Investors expect good returns. The more cash you get back for the amount you invested, the better your investment is. The same holds true for the company you invest in. So how do we find out whether a business is capable of generating superior returns?
The metric that matters: return on invested capital
Growing bottom lines don't always guarantee good returns. More than earnings growth itself, it pays to find out how much has been invested into the business to generate that growth. This is where return on invested capital (ROIC) comes into play.
ROIC looks at earnings power relative to how much capital is tied up in a business. While a company's earnings may register growth, the ROIC might be declining. In other words, for every dollar of income generated, the company has to plow more and more cash into the business over time. This is a warning sign. Unfortunately, investors fall into the trap of putting cash into companies that venture into less profitable projects. The result: It requires more cash for the company to generate the same returns.
Oil and gas companies have been through some tough times in the past five years. Volatility in energy prices has played a role in fluctuating bottom lines. But these companies have sunk a lot of cash into investments by raising debt and by raising equity. Therefore, it makes more economic sense to find out whether these investments are generating returns that investors expect. Today, we'll see how Newfield Exploration
This is how invested capital, operating income, and ROIC stack up for the past six years.
Source: Capital IQ, a division of Standard & Poor's. ROIC is author's calculation. All data presented is for a 12-month period, ending June 30 of the corresponding year.
Returns on invested capital have been declining drastically in the last couple of years, while capital employed has been going up steadily. As I've noted before, capital and service costs involving the company's Williston Basin and Eagle Ford projects have shot up because of rising inflationary pressures in these hot plays.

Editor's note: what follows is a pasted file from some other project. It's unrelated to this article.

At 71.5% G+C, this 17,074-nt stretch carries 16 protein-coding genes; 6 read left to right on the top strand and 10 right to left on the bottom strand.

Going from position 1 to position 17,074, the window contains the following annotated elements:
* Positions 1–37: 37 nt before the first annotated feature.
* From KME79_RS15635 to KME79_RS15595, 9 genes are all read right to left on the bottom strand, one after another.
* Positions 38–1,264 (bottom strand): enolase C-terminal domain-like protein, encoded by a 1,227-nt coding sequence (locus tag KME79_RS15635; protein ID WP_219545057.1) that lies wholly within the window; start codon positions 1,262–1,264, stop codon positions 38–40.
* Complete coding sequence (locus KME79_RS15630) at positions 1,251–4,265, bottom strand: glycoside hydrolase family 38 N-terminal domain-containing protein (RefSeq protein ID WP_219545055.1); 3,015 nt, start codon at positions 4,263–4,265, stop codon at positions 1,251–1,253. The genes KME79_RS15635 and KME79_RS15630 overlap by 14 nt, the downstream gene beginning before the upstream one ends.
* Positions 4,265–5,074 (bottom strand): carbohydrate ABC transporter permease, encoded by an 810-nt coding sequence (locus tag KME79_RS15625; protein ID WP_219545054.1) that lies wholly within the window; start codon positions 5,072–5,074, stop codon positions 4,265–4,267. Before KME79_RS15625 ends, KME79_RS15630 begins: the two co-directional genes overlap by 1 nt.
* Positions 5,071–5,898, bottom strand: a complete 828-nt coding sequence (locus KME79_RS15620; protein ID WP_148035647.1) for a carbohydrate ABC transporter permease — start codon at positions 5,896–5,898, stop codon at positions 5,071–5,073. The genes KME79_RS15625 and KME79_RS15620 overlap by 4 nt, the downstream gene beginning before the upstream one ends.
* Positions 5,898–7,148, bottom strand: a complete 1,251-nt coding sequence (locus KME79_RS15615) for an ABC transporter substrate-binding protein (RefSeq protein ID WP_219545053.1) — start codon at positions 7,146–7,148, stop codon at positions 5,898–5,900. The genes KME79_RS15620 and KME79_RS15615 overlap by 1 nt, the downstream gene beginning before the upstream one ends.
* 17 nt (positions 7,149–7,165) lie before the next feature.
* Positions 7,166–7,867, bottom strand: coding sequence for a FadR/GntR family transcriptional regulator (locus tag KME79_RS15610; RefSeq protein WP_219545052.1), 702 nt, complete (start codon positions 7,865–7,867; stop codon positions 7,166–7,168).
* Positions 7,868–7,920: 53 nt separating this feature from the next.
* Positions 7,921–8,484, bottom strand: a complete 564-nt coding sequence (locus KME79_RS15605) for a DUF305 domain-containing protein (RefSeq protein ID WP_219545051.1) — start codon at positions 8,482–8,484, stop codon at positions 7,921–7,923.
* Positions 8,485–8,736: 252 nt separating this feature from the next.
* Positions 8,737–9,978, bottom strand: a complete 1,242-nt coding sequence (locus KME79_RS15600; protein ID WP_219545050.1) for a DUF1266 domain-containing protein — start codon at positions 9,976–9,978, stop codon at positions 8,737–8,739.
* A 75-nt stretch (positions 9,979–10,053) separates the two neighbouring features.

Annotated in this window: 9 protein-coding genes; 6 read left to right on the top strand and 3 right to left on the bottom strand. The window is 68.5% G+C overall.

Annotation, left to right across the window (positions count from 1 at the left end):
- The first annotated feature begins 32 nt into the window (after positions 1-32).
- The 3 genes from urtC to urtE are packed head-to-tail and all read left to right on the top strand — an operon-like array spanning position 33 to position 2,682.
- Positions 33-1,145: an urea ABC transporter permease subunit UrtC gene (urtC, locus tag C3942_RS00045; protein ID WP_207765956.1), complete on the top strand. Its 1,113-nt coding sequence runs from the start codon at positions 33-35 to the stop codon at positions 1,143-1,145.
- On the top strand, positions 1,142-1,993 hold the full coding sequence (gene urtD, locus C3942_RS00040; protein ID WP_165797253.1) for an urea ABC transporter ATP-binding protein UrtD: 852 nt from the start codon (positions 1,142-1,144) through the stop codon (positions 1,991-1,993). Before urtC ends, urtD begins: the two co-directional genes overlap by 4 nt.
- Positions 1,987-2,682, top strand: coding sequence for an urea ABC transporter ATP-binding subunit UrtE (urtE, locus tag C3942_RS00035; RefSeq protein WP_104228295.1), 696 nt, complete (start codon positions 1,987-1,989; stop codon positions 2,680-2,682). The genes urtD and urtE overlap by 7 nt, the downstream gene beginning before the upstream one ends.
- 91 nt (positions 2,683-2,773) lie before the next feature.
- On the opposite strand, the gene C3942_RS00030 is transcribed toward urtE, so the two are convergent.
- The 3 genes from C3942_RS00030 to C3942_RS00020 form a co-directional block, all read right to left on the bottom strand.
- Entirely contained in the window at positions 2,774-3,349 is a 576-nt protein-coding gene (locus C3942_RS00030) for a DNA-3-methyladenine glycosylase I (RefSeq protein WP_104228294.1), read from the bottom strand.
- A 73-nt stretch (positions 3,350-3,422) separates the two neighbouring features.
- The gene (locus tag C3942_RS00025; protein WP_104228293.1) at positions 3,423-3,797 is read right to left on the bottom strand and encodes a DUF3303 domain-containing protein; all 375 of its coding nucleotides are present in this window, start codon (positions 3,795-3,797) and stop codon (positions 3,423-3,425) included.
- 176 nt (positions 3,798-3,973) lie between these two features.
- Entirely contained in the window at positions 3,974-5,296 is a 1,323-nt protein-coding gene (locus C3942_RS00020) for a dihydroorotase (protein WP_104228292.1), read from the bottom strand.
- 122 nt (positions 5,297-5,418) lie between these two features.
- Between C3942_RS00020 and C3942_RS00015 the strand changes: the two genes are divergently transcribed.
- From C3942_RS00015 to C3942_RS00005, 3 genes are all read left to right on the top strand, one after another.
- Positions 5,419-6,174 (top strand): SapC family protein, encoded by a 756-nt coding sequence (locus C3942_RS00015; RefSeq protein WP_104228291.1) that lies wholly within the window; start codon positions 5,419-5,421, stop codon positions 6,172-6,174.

While this should actually be good news for the long term, management intends to bring down costs by limiting activities in these shale plays. With a declining operating income, this is definitely a potential yellow flag. Newfield's management should work harder to increase shareholder returns.
In terms of competition, here's how Newfield stacks up.
Return on Invested Capital (ROIC) (TTM)
Return on Equity (ROE) (TTM)
Source: Capital IQ, a division of Standard & Poor's; ROIC is author's calculation; TTM = trailing 12 months.
Newfield's current returns aren't too impressive compared with those of its peers.
What's the return compared with the cost?
Unfortunately, ROIC alone can't tell you how well a company is operating. Invested capital comes at a cost. Investors should check whether returns on invested capital exceed that cost. The weighted average cost of capital (WACC) tells us exactly that, since both debt and equity are used for financing operations. Debt-to-equity currently stands at 81.1%.
Newfield's after-tax interest expense or cost of debt stands at $58 million for the trailing-12-month period, which is 2% of its total debt. Expecting a 15% return from equity (beating the S&P 500's average 10% average historical return) is a fair expectation for this company, given the risks involved in the shale plays and the natural gas market.
Using this data, WACC adds up to 4.5%. This is less than the ROIC of 5.8%, which is what I'm looking for. Newfield has been able to build on shareholder value. The company has been investing in projects that generate returns above the rate investors expect.
Foolish bottom line
Exploration and production companies have sunk a lot of cash into investments during the past few years on which they are yet to fully realize gains. Investments in the Bakken and Eagle Ford shale plays, for example, are still relatively immature. Still, investors can avoid possible pitfalls by finding out whether the company is capable of growing economically.
Add Newfield Exploration to My Watchlist.
Fool contributor Isac Simon owns no shares of any of the companies mentioned in this article. The Motley Fool owns shares of Denbury Resources. Try any of our Foolish newsletter services free for 30 days. We Fools don't all hold the same opinions, but we all believe that considering a diverse range of insights makes us better investors. The Motley Fool has a disclosure policy.